|Commercial Case 75 of 2015
|Munaver N. Alibhai v South Coast Holdings Ltd
|13 May 2016
|High Court at Mombasa
|Patrick J. Okwaro Otieno
|Munaver N. Alibhai v South Coast Holdings Ltd  eKLR
|Mrs Mulraj for the Plaintiff/Respondent, Mr Mwawasa for the Defendant/Applicant
|Commercial Tax & Admiralty
|Mrs Mulraj for the Plaintiff/Respondent, Mr Mwawasa for the Defendant/Applicant
|Both Parties Represented
|Application dismissed with costs
|The information contained in the above segment is not part of the judicial opinion delivered by the Court. The metadata has been prepared by Kenya Law as a guide in understanding the subject of the judicial opinion. Kenya Law makes no warranties as to the comprehensiveness or accuracy of the information
REPUBLIC OF KENYA
IN THE HIGH COURT OF KENYA
HC.COMM CASE NO. 75 OF 2015
MUNAVER N. ALIBHAI.......................................................PLAINTIFF
SOUTH COAST HOLDINGS LTD...................................DEFENDANT
1. Before the court for consideration is the Notice of Motion by the defendant dated 4.2.2016 and seeking orders that:
(i) That this application be certified as urgent and heard ex-parte in the first instance.
(ii) That the court be pleased to stay, discharge, set aside, vacate and review the order and ruling issued by this honourable court by Honourable Justice P. Otieno on the 18th day of December 2015 granting inter alia an order of mandatory injunction directed at the Defendant, compelling it to forthwith and unconditionally open the suit premises and to grant to the Plaintiff, unhindered and unfettered access thereto.
(iii) That the court be pleased to stay, discharge, set aside, vacate and review the order and ruling issued by this honourable court by Honourable Justice P. Otieno on the 18th day of December 2015 granting inter alia an order of temporary injunction directed at the Defendant, its agents, employees, or persons acting under its directions, from unlawfully seeking to levy distress on account of service charge, pending the hearing and determination of this suit.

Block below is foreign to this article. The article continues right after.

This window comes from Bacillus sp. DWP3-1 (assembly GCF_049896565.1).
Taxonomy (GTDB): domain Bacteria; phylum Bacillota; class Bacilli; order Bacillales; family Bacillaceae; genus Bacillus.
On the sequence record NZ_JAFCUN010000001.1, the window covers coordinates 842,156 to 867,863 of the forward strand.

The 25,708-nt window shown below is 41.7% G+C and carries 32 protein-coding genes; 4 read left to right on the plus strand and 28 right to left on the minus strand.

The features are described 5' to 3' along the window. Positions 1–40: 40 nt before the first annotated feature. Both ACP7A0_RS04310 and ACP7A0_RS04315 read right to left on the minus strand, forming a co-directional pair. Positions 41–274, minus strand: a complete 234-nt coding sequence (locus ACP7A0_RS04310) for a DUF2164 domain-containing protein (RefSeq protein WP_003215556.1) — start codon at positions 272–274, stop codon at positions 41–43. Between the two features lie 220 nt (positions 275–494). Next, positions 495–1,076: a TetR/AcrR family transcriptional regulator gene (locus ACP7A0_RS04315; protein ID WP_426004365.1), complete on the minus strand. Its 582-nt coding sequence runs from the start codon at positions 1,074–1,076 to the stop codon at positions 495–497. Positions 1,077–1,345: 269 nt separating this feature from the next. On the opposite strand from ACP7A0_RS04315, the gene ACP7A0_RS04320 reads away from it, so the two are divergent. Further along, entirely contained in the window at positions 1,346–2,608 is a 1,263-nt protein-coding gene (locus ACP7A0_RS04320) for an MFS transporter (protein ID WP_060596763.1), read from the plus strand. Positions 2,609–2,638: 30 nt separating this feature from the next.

(iv) That the cost be borne by the Plaintiff/Respondent.
2. By the time the matter came up for hearing on the 18/3/2016 only prayers 2 ,3 & 4 were due for consideration. The substantive prayers 2 & 3 are essentially the same in that prayer 2 seeks to set aside/review the mandatory temporary injunction while prayer 3 seeks the setting aside review and or discharge of the prohibitory injunctive orders granted by the court and restraining the defendant from unlawfully seeking to levy distress on account of service charge pending the outcome of the suit. When all is considered, the application simply seeks an order that the plaintiffs application allowed by this court’s ruling of 18th December 2015 be dismissed